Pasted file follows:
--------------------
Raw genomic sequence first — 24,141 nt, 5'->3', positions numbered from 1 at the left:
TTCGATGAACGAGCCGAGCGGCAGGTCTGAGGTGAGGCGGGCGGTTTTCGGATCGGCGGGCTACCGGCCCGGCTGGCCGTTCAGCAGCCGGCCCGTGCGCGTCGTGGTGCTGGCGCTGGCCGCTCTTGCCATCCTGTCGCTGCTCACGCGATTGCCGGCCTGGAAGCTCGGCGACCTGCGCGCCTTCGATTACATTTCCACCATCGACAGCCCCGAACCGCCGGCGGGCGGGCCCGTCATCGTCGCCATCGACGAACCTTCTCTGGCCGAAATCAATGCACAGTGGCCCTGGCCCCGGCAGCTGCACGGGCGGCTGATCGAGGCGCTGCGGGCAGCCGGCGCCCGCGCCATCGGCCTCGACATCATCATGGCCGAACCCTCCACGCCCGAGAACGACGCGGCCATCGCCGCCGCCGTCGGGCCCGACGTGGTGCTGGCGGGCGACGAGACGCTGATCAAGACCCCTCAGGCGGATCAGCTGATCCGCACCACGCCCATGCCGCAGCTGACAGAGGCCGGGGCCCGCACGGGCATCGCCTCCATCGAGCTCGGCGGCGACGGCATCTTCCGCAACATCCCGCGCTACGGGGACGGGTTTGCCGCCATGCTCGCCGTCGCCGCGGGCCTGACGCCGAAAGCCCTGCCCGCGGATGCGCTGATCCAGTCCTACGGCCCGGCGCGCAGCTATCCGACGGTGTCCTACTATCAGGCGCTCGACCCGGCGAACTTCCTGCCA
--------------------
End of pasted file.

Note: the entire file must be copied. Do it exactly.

Raw genomic sequence first — 24,141 nt, 5'->3', positions numbered from 1 at the left:
TTCGATGAACGAGCCGAGCGGCAGGTCTGAGGTGAGGCGGGCGGTTTTCGGATCGGCGGGCTACCGGCCCGGCTGGCCGTTCAGCAGCCGGCCCGTGCGCGTCGTGGTGCTGGCGCTGGCCGCTCTTGCCATCCTGTCGCTGCTCACGCGATTGCCGGCCTGGAAGCTCGGCGACCTGCGCGCCTTCGATTACATTTCCACCATCGACAGCCCCGAACCGCCGGCGGGCGGGCCCGTCATCGTCGCCATCGACGAACCTTCTCTGGCCGAAATCAATGCACAGTGGCCCTGGCCCCGGCAGCTGCACGGGCGGCTGATCGAGGCGCTGCGGGCAGCCGGCGCCCGCGCCATCGGCCTCGACATCATCATGGCCGAACCCTCCACGCCCGAGAACGACGCGGCCATCGCCGCCGCCGTCGGGCCCGACGTGGTGCTGGCGGGCGACGAGACGCTGATCAAGACCCCTCAGGCGGATCAGCTGATCCGCACCACGCCCATGCCGCAGCTGACAGAGGCCGGGGCCCGCACGGGCATCGCCTCCATCGAGCTCGGCGGCGACGGCATCTTCCGCAACATCCCGCGCTACGGGGACGGGTTTGCCGCCATGCTCGCCGTCGCCGCGGGCCTGACGCCGAAAGCCCTGCCCGCGGATGCGCTGATCCAGTCCTACGGCCCGGCGCGCAGCTATCCGACGGTGTCCTACTATCAGGCGCTCGACCCGGCGAACTTCCTGCCA